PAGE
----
Bringing Love to the Occupy Movement
The message below went out to Standing on the Side of Love supporters on Friday, October 28, 2011. You can sign-up for these emails here.
The first time we held a Unitarian Universalist vespers service at Occupy Boston, I arrived hopeful and excited. Could it be true? A diverse group of people living peacefully together, sharing a message of solidarity, showing the way to a new hope for our nation – even our world? Were people actually living what I regularly preach we should be doing?
A group of us from different congregations gathered, drawn together by the Rev. Hank Peirce’s call to ministers to participate and the Mass Bay District’s encouragement of all to come. Congregations shared the word through their own Facebook pages and Sunday morning announcements, and a ‘congregation’ of a hundred gathered at Dewey Square. All were welcome. We offered witness to our UU values in the midst of this powerful social movement. It was clear to me that Unitarian Universalists have much to learn from and with Occupy.
As the organization of Occupy has grown, I’ve been humbled and inspired by the integrity of the community’s work – not just to hone statements around economic policy, but to truly navigate what it means to live communally. They ask constantly: How do we honor every person, share resources and keep the integrity of purpose and practice even under the threat of violence? It has not been easy. Navigating how to live inclusively and nonviolently in the midst of all the other stressors of life in Dewey Square has required a level of anti-oppression work that is up close, personal and challenging.
My involvement as a Unitarian Universalist in Occupy gatherings and protests is not unique. People of faith everywhere are engaging deeply with the movement. Others are watching from a distance, inspired but not yet motivated to take action. And some of us may still find it ridiculous for people to camp in a public park to protest injustice. UUs around the country are standing with the occupiers, feeding the occupiers, worshipping with the occupiers, and being the occupiers. Others are questioning its long-term effectiveness.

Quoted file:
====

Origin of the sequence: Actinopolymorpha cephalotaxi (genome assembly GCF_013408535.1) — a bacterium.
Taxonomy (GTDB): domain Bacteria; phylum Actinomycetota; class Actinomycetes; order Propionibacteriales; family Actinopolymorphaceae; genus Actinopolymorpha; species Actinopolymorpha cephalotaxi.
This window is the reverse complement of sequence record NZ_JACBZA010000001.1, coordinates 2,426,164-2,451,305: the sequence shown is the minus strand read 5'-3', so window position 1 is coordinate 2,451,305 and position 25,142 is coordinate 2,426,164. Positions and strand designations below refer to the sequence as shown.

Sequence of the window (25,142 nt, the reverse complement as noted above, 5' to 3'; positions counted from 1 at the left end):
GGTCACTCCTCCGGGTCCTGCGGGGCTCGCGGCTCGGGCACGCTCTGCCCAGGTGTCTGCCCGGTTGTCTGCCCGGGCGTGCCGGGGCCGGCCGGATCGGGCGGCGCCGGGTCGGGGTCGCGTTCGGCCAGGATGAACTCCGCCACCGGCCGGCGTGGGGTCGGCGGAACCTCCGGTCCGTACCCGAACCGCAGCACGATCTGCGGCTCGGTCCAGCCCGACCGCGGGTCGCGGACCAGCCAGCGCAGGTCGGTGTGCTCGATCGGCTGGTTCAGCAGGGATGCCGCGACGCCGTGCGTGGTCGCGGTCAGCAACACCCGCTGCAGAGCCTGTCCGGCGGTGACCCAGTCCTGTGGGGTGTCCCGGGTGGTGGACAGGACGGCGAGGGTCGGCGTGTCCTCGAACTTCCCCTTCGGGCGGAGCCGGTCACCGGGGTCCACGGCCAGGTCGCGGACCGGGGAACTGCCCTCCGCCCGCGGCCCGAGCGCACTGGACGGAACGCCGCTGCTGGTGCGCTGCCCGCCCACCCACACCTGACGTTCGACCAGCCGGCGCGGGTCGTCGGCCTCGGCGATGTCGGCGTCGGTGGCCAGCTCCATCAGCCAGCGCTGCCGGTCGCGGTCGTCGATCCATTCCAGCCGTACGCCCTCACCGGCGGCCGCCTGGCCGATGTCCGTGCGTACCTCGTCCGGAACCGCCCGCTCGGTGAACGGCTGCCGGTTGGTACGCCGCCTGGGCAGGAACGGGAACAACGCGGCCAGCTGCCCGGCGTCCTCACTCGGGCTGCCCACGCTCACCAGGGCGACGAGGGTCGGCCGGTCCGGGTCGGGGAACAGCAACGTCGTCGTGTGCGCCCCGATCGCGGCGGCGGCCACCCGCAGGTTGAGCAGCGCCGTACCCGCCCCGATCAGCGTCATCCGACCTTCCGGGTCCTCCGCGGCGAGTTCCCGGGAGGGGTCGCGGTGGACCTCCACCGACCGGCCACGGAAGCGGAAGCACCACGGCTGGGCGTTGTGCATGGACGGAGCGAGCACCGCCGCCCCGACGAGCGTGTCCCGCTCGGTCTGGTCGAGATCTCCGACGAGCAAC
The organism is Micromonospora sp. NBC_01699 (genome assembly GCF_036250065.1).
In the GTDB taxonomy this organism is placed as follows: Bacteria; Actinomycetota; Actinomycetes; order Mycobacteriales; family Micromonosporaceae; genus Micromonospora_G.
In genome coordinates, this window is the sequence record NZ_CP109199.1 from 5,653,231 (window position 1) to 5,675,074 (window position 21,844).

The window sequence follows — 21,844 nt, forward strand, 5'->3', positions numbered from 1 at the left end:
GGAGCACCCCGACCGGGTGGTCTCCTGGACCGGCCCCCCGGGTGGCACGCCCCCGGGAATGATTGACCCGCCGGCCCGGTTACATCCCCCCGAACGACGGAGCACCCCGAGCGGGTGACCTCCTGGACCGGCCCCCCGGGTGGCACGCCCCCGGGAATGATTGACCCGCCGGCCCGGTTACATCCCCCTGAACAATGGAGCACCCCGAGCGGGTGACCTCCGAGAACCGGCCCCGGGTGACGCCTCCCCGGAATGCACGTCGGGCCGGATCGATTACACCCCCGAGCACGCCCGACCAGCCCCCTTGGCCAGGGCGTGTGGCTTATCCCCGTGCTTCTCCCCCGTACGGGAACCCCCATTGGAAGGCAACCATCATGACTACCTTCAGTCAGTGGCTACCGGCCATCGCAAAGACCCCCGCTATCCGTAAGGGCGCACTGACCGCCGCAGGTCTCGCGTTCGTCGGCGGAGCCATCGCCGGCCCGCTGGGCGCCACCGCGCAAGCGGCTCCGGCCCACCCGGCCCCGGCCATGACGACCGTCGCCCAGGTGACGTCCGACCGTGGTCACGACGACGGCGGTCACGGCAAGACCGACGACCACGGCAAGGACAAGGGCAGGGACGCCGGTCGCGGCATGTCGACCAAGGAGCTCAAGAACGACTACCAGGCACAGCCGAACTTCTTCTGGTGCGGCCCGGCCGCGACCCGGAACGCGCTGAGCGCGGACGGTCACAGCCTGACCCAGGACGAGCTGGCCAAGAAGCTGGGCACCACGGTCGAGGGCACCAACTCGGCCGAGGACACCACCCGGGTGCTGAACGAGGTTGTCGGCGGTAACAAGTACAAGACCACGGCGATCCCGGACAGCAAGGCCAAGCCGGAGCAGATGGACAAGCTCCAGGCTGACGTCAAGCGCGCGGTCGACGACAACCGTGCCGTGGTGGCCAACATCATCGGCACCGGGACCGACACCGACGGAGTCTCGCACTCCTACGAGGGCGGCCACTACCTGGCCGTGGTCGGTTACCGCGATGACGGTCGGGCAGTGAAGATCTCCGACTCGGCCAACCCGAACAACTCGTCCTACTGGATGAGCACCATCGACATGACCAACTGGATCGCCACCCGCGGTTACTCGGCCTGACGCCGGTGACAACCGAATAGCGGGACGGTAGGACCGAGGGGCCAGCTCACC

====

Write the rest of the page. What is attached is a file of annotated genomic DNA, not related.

People are asking for a central place to share their stories and their concerns and to create a space for dialogue. The Standing on the Side of Love campaign wants to share what you are doing as part of the Occupy Movement. We want you to have a place to dialogue about this new movement. Tell us what you think.
Scroll to the comments section at the bottom of this post to share your stories and comments. Let’s start a dialogue together in community.
Standing on the side of love is what the Occupy movement is doing. Taking shape on our city streets is a practice of building a new way — a beloved community in which all are welcome. It is messy, joyful, deep and true work that we can’t afford not to be part of. Standing with occupy is standing on the side of love, because the practice of Occupy itself is love in motion in our world.
Standing on the Side of Love has something to offer and value to add to the Occupy movement, too. We know that people of color have been disproportionately and disastrously impacted by the economic crisis. Latinos and African Americans have the highest unemployment and foreclosure rates in the nation. And undocumented immigrants have been scapegoated and blamed for causing unemployment! In Boston, Occupy the Hood sprung up last weekend in Roxbury and a joint rally was held with Occupy Boston that focused on the connection between the violence in communities of color and the lack of economic opportunity for youth. Police violence and incarceration rates for young people of color are intimately connected with the economic justice issues at the center of the movement. Now we see police attacks on one of the most diverse Occupy movements in the nation in Oakland.
As the situation grows more tense, I believe people of faith, in our yellow Love shirts, have a real role to play in witnessing for love, and insisting on loving treatment of the occupiers. As Cornel West says, justice is what love looks like in public.
Please join me in dialogue and discernment. Scroll to the comments section at the bottom of this post to share your stories and comments.
Let’s start a dialogue together in community.
The Rev. Parisa Parsa
First Parish in Milton, Mass., Unitarian Universalist
PS: If you are on Facebook, check out “occUUpy,” an open forum for UUs to discuss the Occupy movement, and share their ideas, observations and experiences, and Peter Bowden’s UU Growth Blog, where you will find highlights of Unitarian Universalist participation in the Occupy movement.